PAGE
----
MELTNC Home.What is MELT.Where to MELT.MELT Products.Testimonials.Fitness Personified.Contact me.
MELT Method
in North Carolina

 

MELT in a nutshell:

 

M.E.L.T stands for Myofascial Energetic Length Technique, and it is the first self-treatment method for the connective tissue, also referred to as fascia. MELT has elements of several techniques such as reflexology, lymph drainage, trigger points and myofascial release in its use of balls and rollers for a structured self-application. Through this, MELT elicits adaptive changes in the body to improve posture and well-being. MELT is a mind-body modality as it constantly invites the user to assess and re-assess in order to evaluate the results of its application.

 

Okay, now what exactly does that mean?

 

Imagine seeing a massage therapist who uses her body (hands, fingers, elbows, sticks, stones, maybe even feet) to work on you. He finds areas of tenderness, stiffness or limited mobility and uses various techniques to rub, knead, stretch or press the spots she identifies to release the tension on those areas. With MELT, you use little balls for hands and feet and a foam roller for the rest of the body to take the place of the massage therapist. You apply pressure onto the balls and rollers in a very specific way to elicit the same results that a manual therapist tries to bring on.

 

What happens in a Hand and Foot Treatment class?

 

The MELT Hand and Foot Treatment is the foundation of MELT. Your connective tissue is an interwoven fabric that covers the entire body and through which a fluids runs that connects the entire body. As you stimulate the fascia in your hands and feet, you affect not only those areas but also the upper and lower body regions. It is very common for people to report that their entire legs and even low backs feel better after having done the foot treatment. And often the same happens after people have finished the hand treatment and notice that their neck and shoulders feel better.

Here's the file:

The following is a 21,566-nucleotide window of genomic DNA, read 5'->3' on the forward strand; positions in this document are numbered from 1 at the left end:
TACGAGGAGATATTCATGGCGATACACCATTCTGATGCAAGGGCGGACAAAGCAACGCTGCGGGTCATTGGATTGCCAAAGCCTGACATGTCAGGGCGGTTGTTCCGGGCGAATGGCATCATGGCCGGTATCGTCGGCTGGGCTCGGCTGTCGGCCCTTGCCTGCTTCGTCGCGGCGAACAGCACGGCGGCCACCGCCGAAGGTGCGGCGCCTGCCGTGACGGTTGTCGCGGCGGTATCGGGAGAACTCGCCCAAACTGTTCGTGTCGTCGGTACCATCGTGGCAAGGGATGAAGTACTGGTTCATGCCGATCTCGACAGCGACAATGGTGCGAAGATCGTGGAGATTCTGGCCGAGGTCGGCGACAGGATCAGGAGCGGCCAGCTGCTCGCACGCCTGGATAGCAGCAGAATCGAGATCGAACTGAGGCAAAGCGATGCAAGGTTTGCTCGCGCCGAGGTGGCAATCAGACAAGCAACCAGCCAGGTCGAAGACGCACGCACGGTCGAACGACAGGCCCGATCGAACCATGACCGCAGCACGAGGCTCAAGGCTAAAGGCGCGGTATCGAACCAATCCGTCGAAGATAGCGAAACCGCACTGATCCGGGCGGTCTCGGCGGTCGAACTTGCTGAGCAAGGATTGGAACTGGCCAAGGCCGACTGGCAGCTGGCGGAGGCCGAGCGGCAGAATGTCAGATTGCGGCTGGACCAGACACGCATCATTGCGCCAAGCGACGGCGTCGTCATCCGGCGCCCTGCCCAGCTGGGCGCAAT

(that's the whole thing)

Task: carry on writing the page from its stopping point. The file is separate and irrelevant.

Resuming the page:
And what about those pink or blue rollers?

 

If you ever sneaked a peek through the windows and watched a MELT Roller class in progress, you could not help but notice those pink or blue foam rollers. What makes them special is that they are a little softer than the regular foam rollers that you may have seen around the gym. It makes the MELT experience quite a bit more comfortable as you spend most of the hour with the roller along your spine, under your hip or under your neck.

 

Why do you constantly assess and re-assess in MELT?

 

MELT is a self-treatment, and if you want to become a good self-treater, you have to become a good assessor first. Regardless of whether you do hands, feet or the whole body, it is important to assess the imbalances in your body first in order to determine if the changes that you notice after you MELTed are bringing you positive results. It also allows you to identify the areas you want to work on and which techniques to use.

 

What happens in a MELT foam roller class?

 

After you have evaluated your body through an assessment, you will learn several techniques to treat the connective tissue. In some cases, you use the roller to roll over parts of your body; sometimes you move yourself on the roller. In other instances, you lie on the roller as you learn to move your pelvis and rib cage independent of one another. You will also learn to stabilize the core part of your body as you move arms and legs in small controlled movement.